The Big Reveal: DIY “Custom” Rollerblinds

Tah Dah!  Our “custom” rollerblinds are finally finished.  Whew!  It took me a little longer than I had anticipated.  Pictured above and below is the first dormer:

Here is the other dormer:

I LOVE IT!  I am so glad that we undertook this project.  So, I had been thinking about this for a while, and saw a similar project posted on Emily A. Clark’s blog, and I decided to take the plunge.

We inherited hideous metal mini-blinds in our master bedroom and were looking for a (cheap) more aesthetically pleasing and room-darkening option.  We went to Lowes and bought two Levolor black-out roller shades (~$10 each).  The kind peeps at Lowes cut the shades to our measurements right there.

Then I made a trip over to Williams & Sherrill and purchased 4.75 yards of fabric (~$80).  I liked the ikat-y feel of this green damask.  Then I ironed the fabric and my sweet and patient husband, Matt, glued the fabric onto the roller blinds.  He only glued enough fabric to cover the blind when it was all the way down.

Naturally, I wanted to cover the hardware at the top of the rollerblind.  I planned on re-creating Jenny’s pelmet box idea made of foam core board (see here for one that I made in our hallway).  However, I needed a width of 32 5/8 and I couldn’t find any foam core board with a width greater than 30 inches.

So, we were off to Lowes again and bought a piece of birch wood (~$8 and the least heavy wood board we could find).  Matt measured and cut the “cornices,” and epoxied on L brackets.

Then we wrapped each cornice in batting (~$5 from Michaels) and staple gunned it into place.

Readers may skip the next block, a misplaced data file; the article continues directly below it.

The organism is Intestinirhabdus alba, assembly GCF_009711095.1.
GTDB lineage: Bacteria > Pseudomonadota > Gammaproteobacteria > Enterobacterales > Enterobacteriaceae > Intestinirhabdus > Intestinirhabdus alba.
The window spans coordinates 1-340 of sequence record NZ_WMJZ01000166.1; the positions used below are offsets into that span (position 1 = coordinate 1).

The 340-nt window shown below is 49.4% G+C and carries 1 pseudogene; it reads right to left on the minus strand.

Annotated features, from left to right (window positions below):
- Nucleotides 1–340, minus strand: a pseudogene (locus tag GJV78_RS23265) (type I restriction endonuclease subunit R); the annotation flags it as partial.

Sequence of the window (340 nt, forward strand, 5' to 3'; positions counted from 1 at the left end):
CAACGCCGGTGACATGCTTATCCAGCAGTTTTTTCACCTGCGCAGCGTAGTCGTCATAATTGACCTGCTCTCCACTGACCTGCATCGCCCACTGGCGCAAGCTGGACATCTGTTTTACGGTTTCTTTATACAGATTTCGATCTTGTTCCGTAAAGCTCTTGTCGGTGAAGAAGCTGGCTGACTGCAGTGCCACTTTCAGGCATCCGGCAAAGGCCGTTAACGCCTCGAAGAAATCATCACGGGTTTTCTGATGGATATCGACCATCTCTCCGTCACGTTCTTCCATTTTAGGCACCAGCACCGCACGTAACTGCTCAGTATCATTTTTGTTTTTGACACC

Then we wrapped the cornices in fabric (which was a little challenging because we had to line up the pattern on the rollerblind with the pattern on the cornice), staple gunned the fabric into place and cut around the L brackets.

Then Matt screwed the cornices into place, and voila!

I priced out similar rollerblinds at Smith & Noble and even with a lower quality fabric, it was over $850 plus shipping for 2 similar rollerblinds!  This whole project cost me about $125 and I got to pick my own fabric.  The bulk of that expense was the cost of the fabric, so you could do it much cheaper if you chose a less expensive fabric.

Another thing to note, I chose a thicker gauge fabric and the rollerblind only retracts up by about 2/3 (which is ok with me), but I bet you could get around this if you used a thinner gauge fabric.

What do you think?  Would you try it?

14 responses to “The Big Reveal: DIY “Custom” Rollerblinds

  1. That is SO neat! Looks great. I’m not creative enough to come up with an idea like that on my own but you make it look really easy! Nice job 🙂

  2. I totally LOVE it! Great job miss Martha Stewart!

  3. It looks awesome!!! I think the fabric you picked is beautiful!

    It looks better than the custom romans I had made before I discovered the wonderful world of blogs (and DIYing stuff like that).

  4. Looks great!! Wow, I love that color of green. I would definitely try this!! I bet it feels great to get this project done & crossed off the list!

  5. Awesome!!! That gives me a good idea for our spare bedroom. I’ve been itching to chuck the cheap, builder-grade venetian blinds in that room. Good work!

  6. Great job. They look awesome!

  7. This looks fabulous! What kind of glue did you use?

  8. I think they look great!! I really like this idea for my kids room, too — so I’m bookmarking this! It sounds way easier than the whole converting-mini-blinds-into-roman-shades diy project I’ve seen on some blogs…

  9. Wow, that looks awesome. What I want to know is how in the world do you get Mr. Spark to help with this stuff. I can just seem asking Tyler for do this…

  10. Pingback: Flatscreen Fix | spark!

  11. TOTALLY great great great!! It’s so amazing what we can do if we just try!


  12. It looks fantastic – what glue did you use

  13. What brand/type of glue did you use? I love this!!!

  14. You can get large pieces of foam core board from the framing department at Michael’s. Got one that was 5 feet by 3 feet.

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